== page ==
In April, National Review published an entire issue of essays on California exploring the dismal results of the state’s increasingly progressive political experiments. The punchline is that dysfunctional government has managed to make that otherwise attractive geographic region so unlivable that people with the means to leave for other states are doing so in droves.
Among wealthy democratic nations, Great Britain has taken the lead in boldly implementing progressive ideology in both government and culture. Theodore Dalrymple has been documenting the dismal results for years. His cautionary essays are essential reading for anyone who traffics in political ideas. Life at the Bottom is a collection of those essays.
The coronavirus pandemic has transformed America into a place I’ve wanted to live for a long time.
Urban living has lost some luster. Friends who used to be die hard city slickers and urban evangelists eventually got so sick of the government quarantine rules, the riots, and the prolonged inability to venture forth from their $4,000/month walk-in-closet “apartments” that they took extended leaves of absence to visit Free America. This was enabled by:
Telecommuting. I’ve been saying this for many years: Office workers rarely benefit from physical presence in an office. And now that companies were forced to test my assertion and see the benefits in increased productivity (and the prospect of reduced office costs) many are planning to encourage or even require “WFH” (work from home) permanently.
Business travel has seen a commensurate collapse. I am no longer alone in my disdain for the “one meeting business trip.”
There is a new respect for personal space. Casual handshaking is out.
Large in-person gatherings have been curtailed. Sporting events, theater, church. All of these barbaric and dangerous affairs have been replaced: Cramped pews gave way to in-person worship with close family and friends or larger teleconference gatherings. The unprecedented array of television entertainment has fully supplanted the olde tyme amusement of live theater. And professional sporting spectacles, thankfully, pretty much just went away.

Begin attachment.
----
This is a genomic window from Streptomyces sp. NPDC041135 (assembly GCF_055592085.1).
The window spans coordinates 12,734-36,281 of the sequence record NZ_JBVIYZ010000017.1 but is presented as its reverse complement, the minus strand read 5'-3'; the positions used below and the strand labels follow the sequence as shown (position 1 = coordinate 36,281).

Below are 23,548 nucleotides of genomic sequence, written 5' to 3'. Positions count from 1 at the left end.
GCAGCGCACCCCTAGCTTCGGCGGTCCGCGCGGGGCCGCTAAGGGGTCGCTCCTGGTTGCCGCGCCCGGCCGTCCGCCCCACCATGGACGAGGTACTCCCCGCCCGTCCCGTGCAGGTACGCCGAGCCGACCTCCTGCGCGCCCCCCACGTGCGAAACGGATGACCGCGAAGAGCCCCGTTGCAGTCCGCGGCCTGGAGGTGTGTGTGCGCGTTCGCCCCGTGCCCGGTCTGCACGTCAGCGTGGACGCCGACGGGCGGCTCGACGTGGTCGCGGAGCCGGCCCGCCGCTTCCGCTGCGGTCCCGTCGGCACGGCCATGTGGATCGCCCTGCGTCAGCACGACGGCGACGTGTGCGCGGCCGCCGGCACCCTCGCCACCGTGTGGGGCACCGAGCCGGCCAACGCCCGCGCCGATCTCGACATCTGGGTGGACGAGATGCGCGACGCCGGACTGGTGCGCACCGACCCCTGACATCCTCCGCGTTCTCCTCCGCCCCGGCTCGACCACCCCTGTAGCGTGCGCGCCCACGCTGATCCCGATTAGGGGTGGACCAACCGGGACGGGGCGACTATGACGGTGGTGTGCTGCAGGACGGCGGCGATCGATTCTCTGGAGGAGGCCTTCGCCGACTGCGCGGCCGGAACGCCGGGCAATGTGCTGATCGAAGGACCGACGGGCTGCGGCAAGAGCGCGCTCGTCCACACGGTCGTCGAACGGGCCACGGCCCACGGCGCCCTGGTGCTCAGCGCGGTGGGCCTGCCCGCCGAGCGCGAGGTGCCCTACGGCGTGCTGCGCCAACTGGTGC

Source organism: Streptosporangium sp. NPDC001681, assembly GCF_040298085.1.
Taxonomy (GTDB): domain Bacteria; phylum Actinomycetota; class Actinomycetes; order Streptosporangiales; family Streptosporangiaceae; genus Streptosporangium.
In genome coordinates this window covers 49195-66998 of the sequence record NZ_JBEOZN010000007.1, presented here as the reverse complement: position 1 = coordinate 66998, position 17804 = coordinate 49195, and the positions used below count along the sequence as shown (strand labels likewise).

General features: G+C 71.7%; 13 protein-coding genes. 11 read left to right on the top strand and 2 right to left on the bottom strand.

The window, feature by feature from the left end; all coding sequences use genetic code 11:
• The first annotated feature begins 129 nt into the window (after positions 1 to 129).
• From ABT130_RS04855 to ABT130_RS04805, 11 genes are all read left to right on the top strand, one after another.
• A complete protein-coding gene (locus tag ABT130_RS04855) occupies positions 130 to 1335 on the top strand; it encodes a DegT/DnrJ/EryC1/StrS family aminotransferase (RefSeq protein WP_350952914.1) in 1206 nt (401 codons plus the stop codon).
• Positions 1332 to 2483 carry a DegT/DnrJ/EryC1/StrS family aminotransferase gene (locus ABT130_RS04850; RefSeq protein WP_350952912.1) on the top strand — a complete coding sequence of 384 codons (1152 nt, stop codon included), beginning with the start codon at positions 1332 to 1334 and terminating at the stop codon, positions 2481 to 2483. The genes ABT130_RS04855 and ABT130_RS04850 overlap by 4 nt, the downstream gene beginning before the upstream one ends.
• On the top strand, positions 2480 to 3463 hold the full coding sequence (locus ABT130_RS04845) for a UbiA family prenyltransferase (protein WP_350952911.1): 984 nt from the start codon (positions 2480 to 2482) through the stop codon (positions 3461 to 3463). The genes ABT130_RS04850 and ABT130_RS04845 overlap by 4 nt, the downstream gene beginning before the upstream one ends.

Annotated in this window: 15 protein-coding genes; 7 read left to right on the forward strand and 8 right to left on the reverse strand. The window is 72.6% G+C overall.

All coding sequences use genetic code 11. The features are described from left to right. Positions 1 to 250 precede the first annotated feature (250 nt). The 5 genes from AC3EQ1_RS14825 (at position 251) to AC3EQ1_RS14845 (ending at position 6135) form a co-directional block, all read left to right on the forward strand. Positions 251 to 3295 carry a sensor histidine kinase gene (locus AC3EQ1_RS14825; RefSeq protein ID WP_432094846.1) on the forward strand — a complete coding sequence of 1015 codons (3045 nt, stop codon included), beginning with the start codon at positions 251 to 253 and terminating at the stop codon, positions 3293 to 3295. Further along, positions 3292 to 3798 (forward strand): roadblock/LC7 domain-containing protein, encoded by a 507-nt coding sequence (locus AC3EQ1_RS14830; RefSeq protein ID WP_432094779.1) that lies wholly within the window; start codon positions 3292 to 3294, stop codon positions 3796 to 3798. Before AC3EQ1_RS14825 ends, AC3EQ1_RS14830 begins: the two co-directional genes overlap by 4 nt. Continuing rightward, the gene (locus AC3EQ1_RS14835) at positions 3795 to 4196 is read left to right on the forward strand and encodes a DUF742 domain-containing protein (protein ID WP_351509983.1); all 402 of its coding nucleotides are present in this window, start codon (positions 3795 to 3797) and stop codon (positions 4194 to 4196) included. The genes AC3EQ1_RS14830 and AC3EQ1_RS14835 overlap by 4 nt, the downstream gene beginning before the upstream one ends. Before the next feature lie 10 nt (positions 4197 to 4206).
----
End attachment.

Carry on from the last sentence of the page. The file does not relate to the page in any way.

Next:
In Free America restaurants that opened for seated service spaced their tables at comfortable distances. Food handlers wear face coverings. Serious attempts are made to sanitize high-touch surfaces, including menus.
You can wear a neck gaiter to cover your nose and mouth anytime, anywhere, and nobody assumes you’re a robber.
I’d like to thank every organization with which I have ever had contact for emailing me in recent days with your Updates and Important Messages about the COVID-19 pandemic. I am glad that you made time to reach out to me while you are busy “closely monitoring developments with respect to COVID-19.“
I am inspired by the businesses that have “implemented plans to ensure that we can continue to serve our customers.” To list just a few:
A hotel I stayed at last year.
The mail-order company I ordered a pipe fitting from 3 years ago.
The law firm that I consulted while creating an LLC five years ago, but haven’t contacted since.
The company that represents said LLC in Delaware, whose only job is to forward me a tax bill once a year.
The self-storage facility I haven’t visited in six months.
Stores. Restaurants. Clubs, forums, online newsletters. Really, every organization – regardless of whether I have ever had any contact with you or even know what you do.
I can’t tell you how reassuring it is to read, over and over, that:
Our focus is always on the safety and well-being of our customers, employees, and suppliers. We will continue to share guidance and information as it becomes pertinent.
For those that have modified their functions, let me say that I could care less whether some of your employees are working from home. I am invariably rapt reading about the sanitation protocols you have implemented. Surely I am sleeping more soundly knowing how the college I attended twenty years ago has modified its services to current students; or knowing how a medical practice I haven’t visited in three years is handling scheduling of current patients.